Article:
When Google launched Chrome they created a comic book to explain Google Chrome. After the U.S. government spent millions of dollars compiling the 9/11 Commission Report they had a problem – no one was reading the voluminous text. That is, until it came out as a graphic novel and catapulted to best-seller lists and the front of USA Today. Comics, it turns out, can be the language of choice to explain stories of significance.
Below and countless other letters and e-mails we receive attest to the fact that people need to understand the Bible. That is why the Comic Bible Society focuses on serializing and explain in a systematic, chronological and visual manner the whole testimony of the Scripture.
“Many unbelieving young people are like an unreached people group that needs to hear the gospel in a form and language familiar and compelling enough to attract and impact them. The right kinds of comics and graphic novels can change that.” – NYT best-selling author Randy Alcorn
“My husband made a major change and I asked him what happened and he said, “I read about Jesus in the comic Bible.’” – Australia
“Now, for the first time ever I understand the Bible.” -U.S.
“This is going to generate a lot of Bible awareness.” – Tunisian Arabic translator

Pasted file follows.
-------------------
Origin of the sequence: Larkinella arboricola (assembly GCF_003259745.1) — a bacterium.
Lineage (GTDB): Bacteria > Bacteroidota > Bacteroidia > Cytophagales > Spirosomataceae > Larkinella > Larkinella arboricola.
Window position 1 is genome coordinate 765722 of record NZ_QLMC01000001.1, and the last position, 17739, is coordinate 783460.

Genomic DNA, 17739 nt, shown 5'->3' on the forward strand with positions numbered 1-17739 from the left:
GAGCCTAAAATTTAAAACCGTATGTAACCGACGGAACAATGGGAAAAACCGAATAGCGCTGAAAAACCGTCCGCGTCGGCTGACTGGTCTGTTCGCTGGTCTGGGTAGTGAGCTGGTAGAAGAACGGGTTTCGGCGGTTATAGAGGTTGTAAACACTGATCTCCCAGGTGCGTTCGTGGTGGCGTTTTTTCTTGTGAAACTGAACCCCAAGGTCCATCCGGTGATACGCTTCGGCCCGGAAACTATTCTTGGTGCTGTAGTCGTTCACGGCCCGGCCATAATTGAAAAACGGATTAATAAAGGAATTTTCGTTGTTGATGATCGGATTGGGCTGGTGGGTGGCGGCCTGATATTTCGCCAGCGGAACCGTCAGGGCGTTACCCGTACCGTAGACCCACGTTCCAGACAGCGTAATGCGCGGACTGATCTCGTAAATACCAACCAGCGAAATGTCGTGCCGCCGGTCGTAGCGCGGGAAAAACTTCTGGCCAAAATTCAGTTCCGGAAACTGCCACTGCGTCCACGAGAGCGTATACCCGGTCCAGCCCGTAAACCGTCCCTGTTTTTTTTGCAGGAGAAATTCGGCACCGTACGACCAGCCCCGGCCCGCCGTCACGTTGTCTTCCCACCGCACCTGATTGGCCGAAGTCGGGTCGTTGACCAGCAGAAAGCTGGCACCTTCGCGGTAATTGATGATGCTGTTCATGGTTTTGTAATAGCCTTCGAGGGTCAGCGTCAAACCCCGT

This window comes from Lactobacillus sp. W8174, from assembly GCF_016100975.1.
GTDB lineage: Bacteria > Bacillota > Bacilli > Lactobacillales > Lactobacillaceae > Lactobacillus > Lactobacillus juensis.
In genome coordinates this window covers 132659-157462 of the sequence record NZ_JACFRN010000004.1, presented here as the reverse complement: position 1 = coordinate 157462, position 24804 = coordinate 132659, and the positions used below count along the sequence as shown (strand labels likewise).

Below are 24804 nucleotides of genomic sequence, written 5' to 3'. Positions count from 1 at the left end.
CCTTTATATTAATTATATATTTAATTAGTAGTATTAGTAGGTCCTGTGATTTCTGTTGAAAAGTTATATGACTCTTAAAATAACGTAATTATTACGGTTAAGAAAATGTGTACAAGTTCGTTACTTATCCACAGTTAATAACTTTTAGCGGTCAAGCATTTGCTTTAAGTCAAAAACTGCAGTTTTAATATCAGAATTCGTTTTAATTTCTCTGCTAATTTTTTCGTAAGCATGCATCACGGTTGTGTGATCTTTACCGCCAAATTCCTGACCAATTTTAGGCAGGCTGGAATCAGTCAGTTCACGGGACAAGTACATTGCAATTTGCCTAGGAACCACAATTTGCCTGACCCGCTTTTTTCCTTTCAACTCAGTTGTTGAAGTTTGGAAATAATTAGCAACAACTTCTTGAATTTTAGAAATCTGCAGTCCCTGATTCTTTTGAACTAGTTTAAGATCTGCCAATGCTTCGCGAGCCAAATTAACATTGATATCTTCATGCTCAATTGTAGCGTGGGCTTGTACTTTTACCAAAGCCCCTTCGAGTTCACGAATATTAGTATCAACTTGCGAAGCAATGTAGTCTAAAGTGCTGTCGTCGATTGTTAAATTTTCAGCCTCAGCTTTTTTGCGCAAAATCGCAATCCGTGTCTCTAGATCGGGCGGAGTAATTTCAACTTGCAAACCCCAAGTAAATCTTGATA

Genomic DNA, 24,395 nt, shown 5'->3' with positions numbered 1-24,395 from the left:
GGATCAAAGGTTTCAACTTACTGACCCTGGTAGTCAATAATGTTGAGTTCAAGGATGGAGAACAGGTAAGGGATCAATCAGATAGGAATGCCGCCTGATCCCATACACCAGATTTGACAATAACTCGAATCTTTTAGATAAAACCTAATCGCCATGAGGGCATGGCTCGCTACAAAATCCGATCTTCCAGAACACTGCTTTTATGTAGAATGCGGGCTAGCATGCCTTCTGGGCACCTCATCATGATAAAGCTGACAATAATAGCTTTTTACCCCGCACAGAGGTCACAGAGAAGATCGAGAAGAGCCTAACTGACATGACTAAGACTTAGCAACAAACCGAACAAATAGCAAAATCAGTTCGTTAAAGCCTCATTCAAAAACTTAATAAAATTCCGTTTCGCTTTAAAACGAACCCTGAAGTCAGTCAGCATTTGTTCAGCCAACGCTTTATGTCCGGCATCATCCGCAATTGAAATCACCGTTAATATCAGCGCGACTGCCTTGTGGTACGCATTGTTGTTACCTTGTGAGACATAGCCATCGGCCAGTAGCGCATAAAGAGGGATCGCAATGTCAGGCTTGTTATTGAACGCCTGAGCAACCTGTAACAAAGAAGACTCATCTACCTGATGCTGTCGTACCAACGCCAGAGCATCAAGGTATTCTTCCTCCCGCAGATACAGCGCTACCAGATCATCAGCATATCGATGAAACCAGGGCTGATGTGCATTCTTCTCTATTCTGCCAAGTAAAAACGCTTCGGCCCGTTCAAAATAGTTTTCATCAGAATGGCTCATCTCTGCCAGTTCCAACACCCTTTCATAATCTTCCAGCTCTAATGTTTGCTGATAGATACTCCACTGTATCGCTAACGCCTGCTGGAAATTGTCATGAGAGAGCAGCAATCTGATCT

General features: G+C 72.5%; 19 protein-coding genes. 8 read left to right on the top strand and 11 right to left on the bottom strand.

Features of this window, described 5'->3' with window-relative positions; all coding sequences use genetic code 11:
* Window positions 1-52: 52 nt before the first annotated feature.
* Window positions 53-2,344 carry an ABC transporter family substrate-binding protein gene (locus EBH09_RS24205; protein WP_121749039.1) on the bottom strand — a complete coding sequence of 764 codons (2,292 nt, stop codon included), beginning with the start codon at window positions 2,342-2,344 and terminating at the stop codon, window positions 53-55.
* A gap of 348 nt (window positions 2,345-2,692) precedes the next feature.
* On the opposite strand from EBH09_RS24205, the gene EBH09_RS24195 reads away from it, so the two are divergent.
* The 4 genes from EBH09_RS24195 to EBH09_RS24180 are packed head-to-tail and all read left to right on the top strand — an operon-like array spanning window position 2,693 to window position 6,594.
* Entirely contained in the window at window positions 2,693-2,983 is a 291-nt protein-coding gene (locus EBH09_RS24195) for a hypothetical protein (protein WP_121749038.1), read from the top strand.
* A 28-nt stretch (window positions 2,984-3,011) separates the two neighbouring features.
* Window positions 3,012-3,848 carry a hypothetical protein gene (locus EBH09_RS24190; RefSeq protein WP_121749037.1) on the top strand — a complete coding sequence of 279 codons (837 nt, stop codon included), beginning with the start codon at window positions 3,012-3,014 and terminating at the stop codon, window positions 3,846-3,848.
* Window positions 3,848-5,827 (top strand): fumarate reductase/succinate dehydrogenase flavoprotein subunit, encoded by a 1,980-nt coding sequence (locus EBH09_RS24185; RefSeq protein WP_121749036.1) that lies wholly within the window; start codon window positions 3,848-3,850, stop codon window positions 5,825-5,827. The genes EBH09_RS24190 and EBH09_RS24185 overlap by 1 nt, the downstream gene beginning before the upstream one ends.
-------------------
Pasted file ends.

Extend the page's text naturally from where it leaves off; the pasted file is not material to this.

I was shocked! We have always taught this stuff at the most fundamental level and the response had always been good. But the pictures resonating with the message had cut his heart to the “quick”. – PNG Kuman Bible Translator
Some of the reasons we see behind this effective engagement strategy include:
Comics impart meaning through the reader’s active engagement with written language and juxtaposed sequential images. Readers must actively make meaning from the interplay of text and images, as well as by filling in the gaps between panels.
The comic format is highly efficient in that it conveys large amounts of information in a short time in a relatively brief span of time.
The Dual-Coding Theory of Cognition points out how neurological studies demonstrate we process text and images in different areas of the brain. Experiments indicate that pairing an image with text leads to increased memory retention for both. Processing text and images together leads to better recall and transfer of learning. We remember visuals better because they are processed in our long-term memory. With visuals, readers not only learn the material faster, they learn it better.
The Comic Bible Society has spent the last 2-3 years translating and distributing over 60 languages both in print and digital. Since 7.26 billion people (91.69% of the world’s population) own a smart or feature phone we make the translated comics available on the Super Bible app or they can view over the internet on SuperBible.TV.
If interested in making your language available visually you are welcome to contact firstname.lastname@example.org
Ayris is a regular contributor on Christianity and media and has been interviewed by FOX News, The Guardian, American Family Radio, Christian Science Monitor, Faithwire, Publishers Weekly, WORLD, Movieguide, Baptist Press and many other media outlets. He recently produced the motion picture “No Vacancy” starring Dean Cain, Sean Young and T.C. Stallings which is being released in 2022.